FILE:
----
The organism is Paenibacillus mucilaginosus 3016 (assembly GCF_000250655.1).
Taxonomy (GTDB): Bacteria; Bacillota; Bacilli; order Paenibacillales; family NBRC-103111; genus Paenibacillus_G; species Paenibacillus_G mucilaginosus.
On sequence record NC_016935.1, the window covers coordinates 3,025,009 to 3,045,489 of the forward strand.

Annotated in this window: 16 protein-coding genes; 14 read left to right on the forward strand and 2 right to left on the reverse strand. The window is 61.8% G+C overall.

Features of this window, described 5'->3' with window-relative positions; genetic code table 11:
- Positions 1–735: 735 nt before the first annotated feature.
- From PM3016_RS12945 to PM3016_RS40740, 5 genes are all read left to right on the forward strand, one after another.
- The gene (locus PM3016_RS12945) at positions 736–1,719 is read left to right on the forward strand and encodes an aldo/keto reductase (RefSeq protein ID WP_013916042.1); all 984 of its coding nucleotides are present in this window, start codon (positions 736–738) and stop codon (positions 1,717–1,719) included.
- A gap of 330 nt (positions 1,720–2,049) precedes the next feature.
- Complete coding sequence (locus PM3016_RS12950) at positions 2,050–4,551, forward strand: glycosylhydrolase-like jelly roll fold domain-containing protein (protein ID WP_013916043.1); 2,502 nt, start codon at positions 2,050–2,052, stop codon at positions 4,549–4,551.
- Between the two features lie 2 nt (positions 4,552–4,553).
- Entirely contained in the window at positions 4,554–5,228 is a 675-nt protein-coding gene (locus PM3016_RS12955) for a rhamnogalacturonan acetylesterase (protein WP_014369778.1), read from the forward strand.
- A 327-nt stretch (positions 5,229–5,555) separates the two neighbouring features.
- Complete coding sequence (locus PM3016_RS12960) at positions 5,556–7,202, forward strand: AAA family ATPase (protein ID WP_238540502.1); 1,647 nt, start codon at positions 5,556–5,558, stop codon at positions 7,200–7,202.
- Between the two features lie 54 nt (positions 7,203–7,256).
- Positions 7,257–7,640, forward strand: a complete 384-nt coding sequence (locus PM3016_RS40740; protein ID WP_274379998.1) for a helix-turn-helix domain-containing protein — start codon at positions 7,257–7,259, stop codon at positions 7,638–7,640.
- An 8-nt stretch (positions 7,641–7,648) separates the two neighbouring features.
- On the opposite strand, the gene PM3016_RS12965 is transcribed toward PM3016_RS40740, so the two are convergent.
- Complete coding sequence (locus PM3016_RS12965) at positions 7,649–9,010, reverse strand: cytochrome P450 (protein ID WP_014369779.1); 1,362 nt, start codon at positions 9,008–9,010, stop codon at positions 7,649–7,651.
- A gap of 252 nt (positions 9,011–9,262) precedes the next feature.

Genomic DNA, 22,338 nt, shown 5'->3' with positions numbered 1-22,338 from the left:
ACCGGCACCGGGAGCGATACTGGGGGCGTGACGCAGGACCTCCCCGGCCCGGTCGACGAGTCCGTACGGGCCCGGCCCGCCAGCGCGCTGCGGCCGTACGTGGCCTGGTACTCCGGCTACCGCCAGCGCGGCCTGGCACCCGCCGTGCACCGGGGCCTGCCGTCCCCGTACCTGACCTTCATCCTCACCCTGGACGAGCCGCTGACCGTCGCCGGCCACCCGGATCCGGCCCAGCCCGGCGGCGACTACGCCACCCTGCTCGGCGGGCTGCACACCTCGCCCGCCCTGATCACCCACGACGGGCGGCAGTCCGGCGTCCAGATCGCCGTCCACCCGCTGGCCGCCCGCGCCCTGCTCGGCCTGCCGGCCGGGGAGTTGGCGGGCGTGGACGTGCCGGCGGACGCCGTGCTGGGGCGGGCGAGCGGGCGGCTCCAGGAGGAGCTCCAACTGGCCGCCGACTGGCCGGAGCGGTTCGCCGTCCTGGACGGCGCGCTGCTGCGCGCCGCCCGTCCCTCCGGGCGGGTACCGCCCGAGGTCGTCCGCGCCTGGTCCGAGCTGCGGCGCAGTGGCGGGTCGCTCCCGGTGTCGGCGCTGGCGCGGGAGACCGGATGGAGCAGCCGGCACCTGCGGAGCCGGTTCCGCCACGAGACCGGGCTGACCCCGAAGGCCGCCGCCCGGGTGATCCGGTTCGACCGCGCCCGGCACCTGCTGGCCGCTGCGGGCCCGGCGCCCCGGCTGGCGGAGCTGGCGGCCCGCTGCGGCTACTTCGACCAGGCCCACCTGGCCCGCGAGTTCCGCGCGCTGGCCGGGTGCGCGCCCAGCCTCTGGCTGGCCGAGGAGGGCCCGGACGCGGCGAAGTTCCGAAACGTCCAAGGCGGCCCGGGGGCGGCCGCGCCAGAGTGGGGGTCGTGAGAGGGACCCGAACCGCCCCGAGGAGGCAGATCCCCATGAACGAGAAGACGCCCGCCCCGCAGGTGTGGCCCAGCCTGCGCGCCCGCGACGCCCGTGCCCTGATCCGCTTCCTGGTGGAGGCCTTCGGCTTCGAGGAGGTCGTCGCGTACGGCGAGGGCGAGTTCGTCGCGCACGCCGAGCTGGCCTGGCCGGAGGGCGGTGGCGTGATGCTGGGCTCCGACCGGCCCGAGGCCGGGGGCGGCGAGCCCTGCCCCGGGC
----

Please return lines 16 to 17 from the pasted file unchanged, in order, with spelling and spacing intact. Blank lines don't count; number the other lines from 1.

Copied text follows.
- Positions 7,257–7,640, forward strand: a complete 384-nt coding sequence (locus PM3016_RS40740; protein ID WP_274379998.1) for a helix-turn-helix domain-containing protein — start codon at positions 7,257–7,259, stop codon at positions 7,638–7,640.
- An 8-nt stretch (positions 7,641–7,648) separates the two neighbouring features.